Well, how are your fence models oriented? Do you have multiple different models, each with its own orientation “baked in”, or do they all have the same initial orientation when they’re loaded and are they then rotated afterwards (using e.g. a call to set_hpr)? The latter would be easier to deal with.

Also, is the order in which the two points of a fence segment are given consistent? What I mean is, when looking straight at the model, is one point (e.g. fence_segment[0]) always to the left and the other point to the right of the fence? If not, it might be hard to tell whether the shear factor for a particular fence needs to be negative or positive.

Ideally you have one fence segment, which goes into the X direction, and then you rotate it after applying the shear.

Otherwise, you’re making things unnecessarily difficult for yourself. The easiest then would be to apply the inverse of the rotation to align it in the X direction, then apply the shear matrix, then re-apply the original rotation matrix. The transforms can be combined using matrix multiplication.

If I’m not much mistaken, if you model your fence such that one end of it is at the origin (i.e. the zero-position), and then you always place your fence such that its origin is at point A, then you will always know which end is associated with point A and which with point B. This should allow you to calculate a shear-factor based on those two points without worrying about which way around the fence is.

What behaviour are you seeing when you try that approach?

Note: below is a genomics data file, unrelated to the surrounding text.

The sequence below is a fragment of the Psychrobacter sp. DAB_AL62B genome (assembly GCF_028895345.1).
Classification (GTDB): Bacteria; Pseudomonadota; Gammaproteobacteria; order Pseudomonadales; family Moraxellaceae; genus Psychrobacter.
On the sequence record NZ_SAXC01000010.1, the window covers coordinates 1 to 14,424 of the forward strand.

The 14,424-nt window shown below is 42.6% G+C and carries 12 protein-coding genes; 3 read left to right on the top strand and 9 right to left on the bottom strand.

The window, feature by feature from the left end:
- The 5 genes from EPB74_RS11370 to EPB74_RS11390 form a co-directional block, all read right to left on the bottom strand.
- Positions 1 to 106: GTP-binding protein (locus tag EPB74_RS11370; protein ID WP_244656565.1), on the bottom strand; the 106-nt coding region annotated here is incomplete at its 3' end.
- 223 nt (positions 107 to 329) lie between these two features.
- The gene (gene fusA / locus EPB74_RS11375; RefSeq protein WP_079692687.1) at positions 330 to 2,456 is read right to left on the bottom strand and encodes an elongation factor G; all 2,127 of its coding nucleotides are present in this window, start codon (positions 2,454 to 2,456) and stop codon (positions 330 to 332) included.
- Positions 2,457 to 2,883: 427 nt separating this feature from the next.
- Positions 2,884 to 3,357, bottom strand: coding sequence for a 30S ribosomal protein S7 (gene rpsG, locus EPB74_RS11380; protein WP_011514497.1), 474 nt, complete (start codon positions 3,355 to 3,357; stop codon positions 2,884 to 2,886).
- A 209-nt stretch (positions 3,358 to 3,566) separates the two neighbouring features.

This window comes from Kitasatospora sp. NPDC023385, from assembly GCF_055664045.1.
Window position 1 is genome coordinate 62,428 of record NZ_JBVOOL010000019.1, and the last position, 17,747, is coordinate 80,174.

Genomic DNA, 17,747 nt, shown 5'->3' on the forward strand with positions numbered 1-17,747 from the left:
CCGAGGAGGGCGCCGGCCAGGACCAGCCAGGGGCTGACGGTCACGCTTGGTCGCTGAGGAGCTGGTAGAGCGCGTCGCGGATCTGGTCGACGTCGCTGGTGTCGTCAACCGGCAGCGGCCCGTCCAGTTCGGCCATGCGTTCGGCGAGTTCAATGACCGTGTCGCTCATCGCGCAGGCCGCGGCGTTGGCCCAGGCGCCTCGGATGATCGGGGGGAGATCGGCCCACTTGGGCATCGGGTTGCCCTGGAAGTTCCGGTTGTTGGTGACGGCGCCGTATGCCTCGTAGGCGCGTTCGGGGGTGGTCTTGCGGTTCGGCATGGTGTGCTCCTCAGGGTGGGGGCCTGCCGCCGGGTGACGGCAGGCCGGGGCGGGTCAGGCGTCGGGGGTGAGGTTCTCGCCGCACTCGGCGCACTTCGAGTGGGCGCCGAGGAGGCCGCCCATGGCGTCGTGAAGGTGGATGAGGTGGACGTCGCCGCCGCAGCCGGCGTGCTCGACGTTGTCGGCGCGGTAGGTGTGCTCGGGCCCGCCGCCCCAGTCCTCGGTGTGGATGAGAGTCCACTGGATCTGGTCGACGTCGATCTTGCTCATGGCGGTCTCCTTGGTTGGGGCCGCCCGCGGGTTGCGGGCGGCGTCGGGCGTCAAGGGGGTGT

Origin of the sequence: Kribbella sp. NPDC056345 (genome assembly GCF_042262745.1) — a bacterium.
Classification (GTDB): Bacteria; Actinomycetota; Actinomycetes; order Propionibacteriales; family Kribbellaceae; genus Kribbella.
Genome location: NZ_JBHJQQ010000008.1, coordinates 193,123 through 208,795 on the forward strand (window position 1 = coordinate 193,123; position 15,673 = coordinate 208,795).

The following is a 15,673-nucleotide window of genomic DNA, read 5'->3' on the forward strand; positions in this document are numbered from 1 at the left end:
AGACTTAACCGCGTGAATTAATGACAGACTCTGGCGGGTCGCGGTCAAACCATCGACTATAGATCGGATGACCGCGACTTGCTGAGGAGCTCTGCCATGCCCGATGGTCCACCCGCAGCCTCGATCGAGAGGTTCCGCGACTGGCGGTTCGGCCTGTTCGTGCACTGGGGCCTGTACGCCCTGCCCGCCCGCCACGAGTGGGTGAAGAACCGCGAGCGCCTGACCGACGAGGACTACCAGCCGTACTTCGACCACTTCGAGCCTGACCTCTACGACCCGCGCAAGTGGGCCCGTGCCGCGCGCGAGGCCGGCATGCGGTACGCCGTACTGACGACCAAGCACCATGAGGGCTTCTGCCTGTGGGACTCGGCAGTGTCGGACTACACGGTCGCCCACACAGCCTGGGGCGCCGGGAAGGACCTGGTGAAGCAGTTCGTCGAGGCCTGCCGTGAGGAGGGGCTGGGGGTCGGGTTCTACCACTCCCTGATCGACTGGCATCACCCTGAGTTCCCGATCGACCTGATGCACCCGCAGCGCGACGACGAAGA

What rdb described should, I think, work, so my inclination is to suspect that there is another problem that’s preventing it from doing so.

Looking at that image, it seems that the shear factor is correct when the x-coordinate of point 1 is smaller than that of point 2, so it may be worth trying to negate the shear factor (multiply by -1) in the other case.

However, I do wonder if the heading angle is always correctly calculated. How do you calculate the “2D slope”?

Same results as before.
Thank you Thaumaturge for your help I really appreciate it.
I solved by adding a condition if x_point_1 is smaller than other points will make the shear factor a positive otherwise negative.
as Epihaius said.

Since the fences in your screenshots have different sizes, maybe you apply this scale in your actual project?
Scaling the model by 2 in height could explain the problem you are seeing.
It might be necessary then to apply the scale first, then the shear and finally the rotation and position. To do that, 3 different matrices need to be multiplied in that order:

slope = fence_line.get_slope()
model_angle = 180 - math.degrees(math.atan(slope))
for fence_segment in line :
fence_length = bounds[1][0] - bounds[0][0]
ratio = fence_segment.get_length() / fence_length
x = (fence_segment[0]['x'] + fence_segment[1]['x']) / 2
y = (fence_segment[0]['y'] + fence_segment[1]['y']) / 2
z_min = min(fence_segment[0]['z'], fence_segment[1]['z'])
fence_segment_model.setPos(x, -y, z_min)
fence_segment_model.setH(model_angle)
if fence_segment[0][2] != fence_segment[1][2]:
height = fence_segment[1][2] - fence_segment[0][2]
shear_factor = height / fence_segment.get_length()
if fence_line[0][0] < fence_line[1][0]:
shear_factor *= -1.
shear_mat = Mat4.shear_mat(0., shear_factor, 0.)
shear_mat.transpose_in_place()
scale_mat = Mat4.scale_mat(ratio, 1, 2)
# the final matrix combines scale, shear, rotation and position
# by multiplying corresponding matrices in a specific order
mat = scale_mat * shear_mat * fence_segment_model.get_mat()
fence_segment_model.set_mat(mat)
offset = abs(shear_factor) * fence_segment.get_length() * .31
fence_segment_model.set_z(fence_segment_model.get_z() + offset)
else:
fence_segment_model.set_scale(ratio, 1, 2)

If you use the above code exactly as written, does it look better then?